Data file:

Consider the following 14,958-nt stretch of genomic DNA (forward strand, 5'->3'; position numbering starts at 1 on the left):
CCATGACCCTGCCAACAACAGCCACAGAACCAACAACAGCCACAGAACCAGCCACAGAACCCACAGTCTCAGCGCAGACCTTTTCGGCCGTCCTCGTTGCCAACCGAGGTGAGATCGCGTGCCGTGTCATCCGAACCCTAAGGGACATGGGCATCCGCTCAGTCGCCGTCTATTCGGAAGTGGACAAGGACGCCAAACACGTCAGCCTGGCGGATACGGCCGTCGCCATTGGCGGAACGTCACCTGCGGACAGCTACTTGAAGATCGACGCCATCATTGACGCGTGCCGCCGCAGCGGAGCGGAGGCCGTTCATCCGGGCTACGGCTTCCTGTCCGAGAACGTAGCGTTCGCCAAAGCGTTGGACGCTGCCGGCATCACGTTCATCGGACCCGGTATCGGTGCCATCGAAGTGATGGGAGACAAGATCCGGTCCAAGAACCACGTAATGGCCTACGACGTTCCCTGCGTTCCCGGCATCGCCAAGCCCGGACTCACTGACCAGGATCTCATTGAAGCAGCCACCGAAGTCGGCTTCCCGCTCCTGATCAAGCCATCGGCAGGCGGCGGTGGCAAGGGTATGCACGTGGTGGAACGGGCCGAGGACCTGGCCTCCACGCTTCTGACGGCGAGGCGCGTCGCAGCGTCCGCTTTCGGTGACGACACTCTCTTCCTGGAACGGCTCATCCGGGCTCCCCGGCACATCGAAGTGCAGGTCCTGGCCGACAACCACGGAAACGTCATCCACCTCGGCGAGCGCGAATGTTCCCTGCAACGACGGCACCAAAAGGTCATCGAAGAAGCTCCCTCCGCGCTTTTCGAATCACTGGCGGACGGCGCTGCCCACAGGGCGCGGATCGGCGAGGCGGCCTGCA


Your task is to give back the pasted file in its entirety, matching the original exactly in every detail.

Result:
Consider the following 14,958-nt stretch of genomic DNA (forward strand, 5'->3'; position numbering starts at 1 on the left):
CCATGACCCTGCCAACAACAGCCACAGAACCAACAACAGCCACAGAACCAGCCACAGAACCCACAGTCTCAGCGCAGACCTTTTCGGCCGTCCTCGTTGCCAACCGAGGTGAGATCGCGTGCCGTGTCATCCGAACCCTAAGGGACATGGGCATCCGCTCAGTCGCCGTCTATTCGGAAGTGGACAAGGACGCCAAACACGTCAGCCTGGCGGATACGGCCGTCGCCATTGGCGGAACGTCACCTGCGGACAGCTACTTGAAGATCGACGCCATCATTGACGCGTGCCGCCGCAGCGGAGCGGAGGCCGTTCATCCGGGCTACGGCTTCCTGTCCGAGAACGTAGCGTTCGCCAAAGCGTTGGACGCTGCCGGCATCACGTTCATCGGACCCGGTATCGGTGCCATCGAAGTGATGGGAGACAAGATCCGGTCCAAGAACCACGTAATGGCCTACGACGTTCCCTGCGTTCCCGGCATCGCCAAGCCCGGACTCACTGACCAGGATCTCATTGAAGCAGCCACCGAAGTCGGCTTCCCGCTCCTGATCAAGCCATCGGCAGGCGGCGGTGGCAAGGGTATGCACGTGGTGGAACGGGCCGAGGACCTGGCCTCCACGCTTCTGACGGCGAGGCGCGTCGCAGCGTCCGCTTTCGGTGACGACACTCTCTTCCTGGAACGGCTCATCCGGGCTCCCCGGCACATCGAAGTGCAGGTCCTGGCCGACAACCACGGAAACGTCATCCACCTCGGCGAGCGCGAATGTTCCCTGCAACGACGGCACCAAAAGGTCATCGAAGAAGCTCCCTCCGCGCTTTTCGAATCACTGGCGGACGGCGCTGCCCACAGGGCGCGGATCGGCGAGGCGGCCTGCA